Are you daunted by the word ‘grammar’? More often than not, the word conjures up lists of technical terms and irregular conjugations—lists that need painful memorising.
Well, the good news is that it is often much easier to use a technical term with a well chosen example to illustrate it. The ‘grammar’ for this section simply consists of sentence structures, and these are very easy to learn. They have been divided into groups and many of the simpler ones should be quite familiar to you as you’ll have used them many times already. The technical terms used are put in there only for the convenience of grouping different structures. In fact, there isn’t even any need for you to remember them!
Each sentence type is simply explained and has some examples to illustrate the point. You’ll notice that the vocabulary used in them is drawn from the areas of experience specified by the exam board.
There are two parts in this section: simple sentences and compound sentences are treated separately. If you come to grips with the hardest of these, it should not be difficult for you to obtain a good grade in the exam.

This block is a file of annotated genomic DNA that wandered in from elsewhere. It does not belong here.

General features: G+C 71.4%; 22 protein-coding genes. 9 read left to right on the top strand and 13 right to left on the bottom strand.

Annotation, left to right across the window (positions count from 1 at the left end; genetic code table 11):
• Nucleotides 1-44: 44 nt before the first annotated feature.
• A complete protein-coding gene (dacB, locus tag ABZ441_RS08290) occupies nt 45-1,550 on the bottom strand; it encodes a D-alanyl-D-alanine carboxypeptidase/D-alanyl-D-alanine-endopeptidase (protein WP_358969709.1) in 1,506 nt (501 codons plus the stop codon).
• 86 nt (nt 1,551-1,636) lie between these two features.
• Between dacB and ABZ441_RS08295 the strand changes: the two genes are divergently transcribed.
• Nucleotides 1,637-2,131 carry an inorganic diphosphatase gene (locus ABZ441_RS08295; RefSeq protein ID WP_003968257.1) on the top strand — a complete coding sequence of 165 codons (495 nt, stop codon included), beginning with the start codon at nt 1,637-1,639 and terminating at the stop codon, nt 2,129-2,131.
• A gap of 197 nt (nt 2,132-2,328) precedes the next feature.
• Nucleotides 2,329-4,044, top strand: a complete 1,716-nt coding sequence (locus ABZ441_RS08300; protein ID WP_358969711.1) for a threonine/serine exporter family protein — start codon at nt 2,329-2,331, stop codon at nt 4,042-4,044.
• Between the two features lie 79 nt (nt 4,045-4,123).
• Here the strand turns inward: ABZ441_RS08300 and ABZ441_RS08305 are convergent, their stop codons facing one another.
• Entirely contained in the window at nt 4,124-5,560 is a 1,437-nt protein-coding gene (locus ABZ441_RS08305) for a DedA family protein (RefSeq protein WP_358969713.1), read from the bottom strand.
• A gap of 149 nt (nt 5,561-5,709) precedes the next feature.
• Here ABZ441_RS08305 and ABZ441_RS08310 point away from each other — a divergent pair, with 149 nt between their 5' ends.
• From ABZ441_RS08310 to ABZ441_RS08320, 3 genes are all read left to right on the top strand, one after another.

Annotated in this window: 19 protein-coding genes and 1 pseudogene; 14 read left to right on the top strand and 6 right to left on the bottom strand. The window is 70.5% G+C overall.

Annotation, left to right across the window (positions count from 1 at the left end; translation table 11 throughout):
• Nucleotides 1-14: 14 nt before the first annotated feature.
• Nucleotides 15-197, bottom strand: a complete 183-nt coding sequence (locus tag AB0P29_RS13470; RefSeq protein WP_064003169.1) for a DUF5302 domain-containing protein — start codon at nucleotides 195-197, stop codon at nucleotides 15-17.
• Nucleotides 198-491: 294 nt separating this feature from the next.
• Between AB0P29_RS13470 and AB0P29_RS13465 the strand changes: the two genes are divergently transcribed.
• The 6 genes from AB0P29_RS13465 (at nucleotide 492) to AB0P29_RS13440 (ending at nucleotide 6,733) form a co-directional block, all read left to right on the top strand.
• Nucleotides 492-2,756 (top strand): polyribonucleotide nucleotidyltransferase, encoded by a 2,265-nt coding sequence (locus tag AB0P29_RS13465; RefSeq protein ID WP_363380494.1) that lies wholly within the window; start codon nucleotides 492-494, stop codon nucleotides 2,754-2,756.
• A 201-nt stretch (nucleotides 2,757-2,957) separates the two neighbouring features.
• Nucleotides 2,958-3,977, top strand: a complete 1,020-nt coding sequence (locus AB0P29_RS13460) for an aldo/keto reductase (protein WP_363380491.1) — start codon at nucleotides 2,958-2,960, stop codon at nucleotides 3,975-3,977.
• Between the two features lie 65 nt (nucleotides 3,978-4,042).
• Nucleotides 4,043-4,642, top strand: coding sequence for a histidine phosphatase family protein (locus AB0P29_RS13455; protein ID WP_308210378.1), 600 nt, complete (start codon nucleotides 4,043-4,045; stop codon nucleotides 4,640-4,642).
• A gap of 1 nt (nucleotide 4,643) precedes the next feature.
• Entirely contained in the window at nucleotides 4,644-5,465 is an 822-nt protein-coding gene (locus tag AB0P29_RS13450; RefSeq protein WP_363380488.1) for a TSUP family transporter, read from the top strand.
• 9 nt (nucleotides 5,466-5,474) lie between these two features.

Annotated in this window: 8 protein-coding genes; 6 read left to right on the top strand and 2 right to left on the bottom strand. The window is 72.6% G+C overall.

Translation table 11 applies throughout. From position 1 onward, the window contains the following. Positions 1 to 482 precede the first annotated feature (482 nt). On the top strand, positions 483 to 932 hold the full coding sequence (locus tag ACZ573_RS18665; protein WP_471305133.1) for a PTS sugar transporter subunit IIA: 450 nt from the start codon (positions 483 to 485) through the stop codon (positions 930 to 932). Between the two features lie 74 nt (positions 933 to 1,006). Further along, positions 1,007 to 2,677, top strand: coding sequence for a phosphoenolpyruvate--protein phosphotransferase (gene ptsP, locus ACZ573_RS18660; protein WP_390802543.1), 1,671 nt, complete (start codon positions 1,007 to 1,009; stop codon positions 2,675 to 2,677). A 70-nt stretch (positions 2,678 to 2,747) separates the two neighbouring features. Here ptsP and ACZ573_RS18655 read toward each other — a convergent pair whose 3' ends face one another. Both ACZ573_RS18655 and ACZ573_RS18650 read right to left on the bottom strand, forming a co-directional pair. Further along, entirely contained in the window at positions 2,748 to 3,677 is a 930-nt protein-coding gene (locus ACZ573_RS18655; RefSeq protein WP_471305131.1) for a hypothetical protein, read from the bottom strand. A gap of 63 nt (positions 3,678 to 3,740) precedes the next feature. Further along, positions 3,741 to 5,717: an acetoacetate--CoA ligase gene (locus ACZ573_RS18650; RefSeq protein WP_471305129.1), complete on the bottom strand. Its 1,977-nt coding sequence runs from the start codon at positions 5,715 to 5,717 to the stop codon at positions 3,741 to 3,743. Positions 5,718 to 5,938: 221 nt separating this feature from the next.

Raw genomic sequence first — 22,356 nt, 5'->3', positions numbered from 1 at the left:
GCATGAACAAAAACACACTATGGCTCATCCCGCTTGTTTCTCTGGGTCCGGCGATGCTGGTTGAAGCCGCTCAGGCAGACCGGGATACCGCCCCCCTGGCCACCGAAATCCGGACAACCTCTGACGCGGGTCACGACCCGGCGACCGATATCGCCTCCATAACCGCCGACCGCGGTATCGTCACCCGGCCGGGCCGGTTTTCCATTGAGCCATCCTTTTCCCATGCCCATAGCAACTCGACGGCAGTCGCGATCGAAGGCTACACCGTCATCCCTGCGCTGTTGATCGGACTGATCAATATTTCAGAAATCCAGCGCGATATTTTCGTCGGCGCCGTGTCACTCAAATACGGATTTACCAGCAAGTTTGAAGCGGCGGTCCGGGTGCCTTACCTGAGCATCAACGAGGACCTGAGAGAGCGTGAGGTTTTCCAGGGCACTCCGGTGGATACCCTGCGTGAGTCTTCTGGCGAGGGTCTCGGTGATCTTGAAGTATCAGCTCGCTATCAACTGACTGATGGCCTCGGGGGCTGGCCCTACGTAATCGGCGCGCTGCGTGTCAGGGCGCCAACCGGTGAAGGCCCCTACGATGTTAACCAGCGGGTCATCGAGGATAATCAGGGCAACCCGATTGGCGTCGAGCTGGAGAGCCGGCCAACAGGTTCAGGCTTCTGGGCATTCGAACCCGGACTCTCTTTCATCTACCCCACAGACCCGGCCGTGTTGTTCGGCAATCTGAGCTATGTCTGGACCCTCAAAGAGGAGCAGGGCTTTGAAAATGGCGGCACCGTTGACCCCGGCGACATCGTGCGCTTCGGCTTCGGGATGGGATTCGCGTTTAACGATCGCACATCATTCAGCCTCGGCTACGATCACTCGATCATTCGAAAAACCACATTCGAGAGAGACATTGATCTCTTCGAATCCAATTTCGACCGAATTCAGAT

Part A: The Simple Sentence
- The subject-predicate sentence. MORE
- The interrogative sentence. MORE
- Sentences with 是 indicating a judgement or identification rather than an action or movement. MORE
- Sentences with 有. MORE
- The negative form of 有, formed by placing 没 in front of 有 (here 不 cannot be used). MORE
- The serial verbal sentence—a sentence in which the predicate consists of two or more verbs to tell something about the same subject. MORE
- The pivotal sentence—a sentence with two verbal constructions in which the object of the first verb is also the subject of the verb that follows. MORE
- 把 sentences and 被 sentences—sentences used when we want to say that something is disposed of or influenced. MORE
- Sentences with 是…的. MORE
- Making comparisons. MORE
Part B: The Compound Sentence
- The coordinative compound sentence—the component clauses in this type of sentence are equal in importance and there is no subordination in meaning. MORE
- The subordinate compound sentence—in this type of sentence, one of the clauses expresses the main idea of the sentence and the other modifies or restricts the meaning of the first. MORE